kneading-dough-720x380Those of you who are bread-makers understand the affective compulsion and cognitive satisfaction of good bread making: it is like and unlike the body-zone of writing a very good paragraph or playing a Mozart quartet with very good friends. The work of elements or the elements of the work are both mine and not mine, both under my control and fundamentally exceeding my control. There is a science to this bread making, which I confess I enjoy knowing of without ever quite having learned. Take, for instance, the joy and tedium of kneading. I know that at some point the yeast and gluten develop enough to tip the structure of the rolling mass under my fingers into something else, something now called bread dough. I know this because I feel it about ten minutes into the kneading; I feel a subtle but distinct change. More, I know that even after this change I need to keep kneading for a bit. Not too long, but long enough—according to its feel. This knowing and feeling are not particular cognitive or affective states; they are not distinct. The zone of bread making dissolves consciousness into the sticky glob, wafts yeasty floury smells into my pores, sends my fingers out to catch escaping bulgur grains and fold them back into the mass, and sets my feet and legs and hips circling in a rhythm of response to the sort of living breathing thing before me.

I could talk about this experience as a kind of tacit knowledge, and I could discuss it through a detailed chemical analysis, but I’d rather explain it as structural. In his 1942 book, Structure of Behavior, Merleau-Ponty sought a path between critical philosophy (Kant) and scientific naturalism (particularly behavioral psychologists). He writes in a dense and floppy way about bodies and consciousness and things as three “dialectics” in constant circulation.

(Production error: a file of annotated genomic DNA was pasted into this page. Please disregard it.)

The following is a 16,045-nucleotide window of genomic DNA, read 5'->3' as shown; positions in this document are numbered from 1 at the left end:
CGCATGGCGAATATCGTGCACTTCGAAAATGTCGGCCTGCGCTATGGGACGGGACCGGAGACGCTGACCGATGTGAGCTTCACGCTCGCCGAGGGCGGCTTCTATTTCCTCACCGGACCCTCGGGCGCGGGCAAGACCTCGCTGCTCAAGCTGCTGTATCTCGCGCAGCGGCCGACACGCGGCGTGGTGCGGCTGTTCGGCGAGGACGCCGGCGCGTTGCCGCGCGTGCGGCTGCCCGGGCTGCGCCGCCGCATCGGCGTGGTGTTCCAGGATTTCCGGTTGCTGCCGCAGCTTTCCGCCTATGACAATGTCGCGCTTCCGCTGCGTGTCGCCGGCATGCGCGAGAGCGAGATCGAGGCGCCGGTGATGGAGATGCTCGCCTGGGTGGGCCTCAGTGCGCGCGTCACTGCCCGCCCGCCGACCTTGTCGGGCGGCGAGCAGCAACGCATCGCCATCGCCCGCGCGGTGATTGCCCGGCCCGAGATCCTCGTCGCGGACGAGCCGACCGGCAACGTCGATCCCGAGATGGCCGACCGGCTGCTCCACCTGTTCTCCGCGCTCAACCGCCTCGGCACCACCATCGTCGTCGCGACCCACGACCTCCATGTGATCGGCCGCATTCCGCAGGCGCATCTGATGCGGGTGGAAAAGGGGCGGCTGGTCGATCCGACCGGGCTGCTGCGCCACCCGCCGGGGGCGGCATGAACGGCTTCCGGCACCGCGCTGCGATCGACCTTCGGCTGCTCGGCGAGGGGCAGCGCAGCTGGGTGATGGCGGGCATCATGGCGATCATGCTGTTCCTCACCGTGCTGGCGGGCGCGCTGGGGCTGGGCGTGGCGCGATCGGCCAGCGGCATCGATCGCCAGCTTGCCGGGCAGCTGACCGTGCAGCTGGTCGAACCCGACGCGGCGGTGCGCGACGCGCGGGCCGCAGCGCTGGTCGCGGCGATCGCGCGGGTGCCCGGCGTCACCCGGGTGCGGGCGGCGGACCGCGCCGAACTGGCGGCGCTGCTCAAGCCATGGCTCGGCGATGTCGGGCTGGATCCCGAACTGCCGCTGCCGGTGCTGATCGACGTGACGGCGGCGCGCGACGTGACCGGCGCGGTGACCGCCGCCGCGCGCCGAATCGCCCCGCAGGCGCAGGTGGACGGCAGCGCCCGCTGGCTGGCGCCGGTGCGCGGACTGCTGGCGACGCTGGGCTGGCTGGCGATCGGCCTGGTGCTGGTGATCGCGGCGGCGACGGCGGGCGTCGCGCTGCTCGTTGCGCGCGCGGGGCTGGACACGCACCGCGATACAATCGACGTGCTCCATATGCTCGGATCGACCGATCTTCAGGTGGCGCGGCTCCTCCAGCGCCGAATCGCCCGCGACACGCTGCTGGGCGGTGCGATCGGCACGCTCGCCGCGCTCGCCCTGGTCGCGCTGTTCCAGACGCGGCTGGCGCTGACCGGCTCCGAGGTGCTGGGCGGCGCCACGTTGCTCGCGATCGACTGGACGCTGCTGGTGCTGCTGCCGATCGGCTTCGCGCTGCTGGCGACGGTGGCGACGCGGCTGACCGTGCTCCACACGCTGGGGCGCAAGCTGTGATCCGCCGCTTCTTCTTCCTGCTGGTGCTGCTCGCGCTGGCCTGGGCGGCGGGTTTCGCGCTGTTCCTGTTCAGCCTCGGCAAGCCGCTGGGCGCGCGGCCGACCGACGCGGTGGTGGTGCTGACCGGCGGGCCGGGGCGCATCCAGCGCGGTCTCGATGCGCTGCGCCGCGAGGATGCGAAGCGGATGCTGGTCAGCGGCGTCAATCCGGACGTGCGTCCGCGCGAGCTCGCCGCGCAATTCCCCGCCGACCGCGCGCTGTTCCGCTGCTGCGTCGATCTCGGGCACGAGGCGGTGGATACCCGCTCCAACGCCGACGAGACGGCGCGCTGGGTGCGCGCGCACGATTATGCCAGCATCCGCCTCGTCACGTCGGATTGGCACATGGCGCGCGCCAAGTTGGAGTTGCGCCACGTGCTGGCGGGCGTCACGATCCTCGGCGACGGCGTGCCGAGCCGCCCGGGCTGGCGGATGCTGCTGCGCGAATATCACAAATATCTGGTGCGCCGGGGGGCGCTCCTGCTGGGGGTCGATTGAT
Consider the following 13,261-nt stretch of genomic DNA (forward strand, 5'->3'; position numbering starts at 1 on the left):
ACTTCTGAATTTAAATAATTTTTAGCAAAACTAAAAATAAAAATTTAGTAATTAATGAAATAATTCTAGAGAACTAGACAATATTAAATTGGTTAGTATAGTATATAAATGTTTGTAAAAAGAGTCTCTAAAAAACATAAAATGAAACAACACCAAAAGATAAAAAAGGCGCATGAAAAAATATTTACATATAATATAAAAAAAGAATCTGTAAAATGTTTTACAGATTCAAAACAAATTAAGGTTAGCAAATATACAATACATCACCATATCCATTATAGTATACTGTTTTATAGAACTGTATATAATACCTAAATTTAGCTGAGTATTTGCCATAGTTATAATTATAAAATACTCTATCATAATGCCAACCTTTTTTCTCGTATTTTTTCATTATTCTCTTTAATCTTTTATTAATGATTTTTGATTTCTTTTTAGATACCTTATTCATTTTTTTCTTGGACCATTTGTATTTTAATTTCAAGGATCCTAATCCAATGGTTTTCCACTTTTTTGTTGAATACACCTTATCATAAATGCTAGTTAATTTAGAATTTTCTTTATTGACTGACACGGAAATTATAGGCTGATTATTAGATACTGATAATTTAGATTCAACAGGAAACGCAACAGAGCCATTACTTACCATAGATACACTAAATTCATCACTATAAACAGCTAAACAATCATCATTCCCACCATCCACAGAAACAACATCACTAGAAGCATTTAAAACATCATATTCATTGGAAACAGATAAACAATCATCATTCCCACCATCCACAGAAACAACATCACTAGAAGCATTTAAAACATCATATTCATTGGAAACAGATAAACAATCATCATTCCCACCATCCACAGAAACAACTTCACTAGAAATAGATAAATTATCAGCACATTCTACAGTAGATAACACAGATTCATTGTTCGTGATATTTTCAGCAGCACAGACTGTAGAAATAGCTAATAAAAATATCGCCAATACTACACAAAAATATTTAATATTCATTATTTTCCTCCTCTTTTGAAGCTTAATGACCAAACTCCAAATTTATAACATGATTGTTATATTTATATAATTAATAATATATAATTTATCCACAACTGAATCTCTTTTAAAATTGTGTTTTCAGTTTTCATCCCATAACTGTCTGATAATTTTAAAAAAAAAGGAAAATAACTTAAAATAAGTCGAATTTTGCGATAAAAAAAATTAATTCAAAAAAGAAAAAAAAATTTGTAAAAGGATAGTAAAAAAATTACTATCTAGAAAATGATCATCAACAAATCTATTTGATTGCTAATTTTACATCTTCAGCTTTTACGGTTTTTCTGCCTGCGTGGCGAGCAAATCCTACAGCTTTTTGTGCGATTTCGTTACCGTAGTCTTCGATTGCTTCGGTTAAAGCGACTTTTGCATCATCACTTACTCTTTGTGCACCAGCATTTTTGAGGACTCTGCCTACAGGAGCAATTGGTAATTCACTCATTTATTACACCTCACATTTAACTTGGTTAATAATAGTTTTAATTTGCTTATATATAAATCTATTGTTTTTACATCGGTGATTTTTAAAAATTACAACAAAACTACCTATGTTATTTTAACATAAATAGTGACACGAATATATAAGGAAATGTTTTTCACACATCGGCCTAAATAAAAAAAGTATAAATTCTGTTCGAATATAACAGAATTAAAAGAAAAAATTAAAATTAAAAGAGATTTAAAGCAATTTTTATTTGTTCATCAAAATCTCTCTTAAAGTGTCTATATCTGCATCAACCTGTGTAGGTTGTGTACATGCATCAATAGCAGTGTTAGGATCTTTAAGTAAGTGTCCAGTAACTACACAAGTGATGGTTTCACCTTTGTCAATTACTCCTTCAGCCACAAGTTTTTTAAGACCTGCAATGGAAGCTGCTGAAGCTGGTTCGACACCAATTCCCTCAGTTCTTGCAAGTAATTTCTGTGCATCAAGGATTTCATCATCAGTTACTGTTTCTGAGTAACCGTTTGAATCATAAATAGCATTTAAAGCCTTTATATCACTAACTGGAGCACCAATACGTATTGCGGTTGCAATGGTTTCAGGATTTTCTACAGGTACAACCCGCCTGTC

For instance he notes that “the phenomenal body must be a center of actions which radiate over a ‘milieu’” (157), a phrase that posits the body as at once focused and diffused.

Earlier in the text he writes against mechanical causality, noting that, “Reactions [of a ‘body’ to an ‘environment’] are not therefore a sequence of events; they carry within themselves an immanent intelligibility. Situation and reaction are linked internally by their common participation in a structure in which the mode of activity proper to the organism is expressed. Hence they cannot be placed one after the other as cause and effect: they are two moments of a circular process” (130, bold added).

Later he clarifies that “physical laws do not furnish an explanation of the structure, they represent explanation within the structures” (192). Cause and effect are already rather derivative forms of receiving and perceiving the phenomenal world.

Near the very end of his text, MMP posits consciousness as often so sunk into the structure that gives rise to it that it is indiscernible from what (I think) Raymond Williams will later term “structure of feeling”, that is, as an affective economy that is, as Williams writes, “the thought of feeling and the feeling of thought”:

“Consciousness can live in existing things without reflection, can abandon itself to their concrete structure, which has not yet been converted into expressible signification; certain episodes of its [consciousness’s] life, before having been reduced to the condition of available memories and inoffensive objects, can imprison its liberty by their [these episodes’] proper inertia, shrink its perception of the world, and impose stereotypes on behavior; likewise, before having conceptualized our class or our milieu, we are that class or that milieu” (222).

In a similar way, I am the bread that I am making. And it, I suppose, is me.

All of which is to say that one of the fundamental problems with the OOO turn to the things themselves is that they assume things. They assume things exist. They assume a separability of things that, by MMP’s phenomenology, only arises in and through structures of existence, structures that give rise not only to the physical laws that explain and constrain things, but also give rise to the consciousnesses that diligently insist on their fundamental “withdrawal” from human consciousness. The yeast, the dough, its smell, and my cognizance of its yeasty mutations—all of this, by MMP, arises out of a structure that forms a milieu within which my consciousness and body emerge as conduits of phenomenal experience.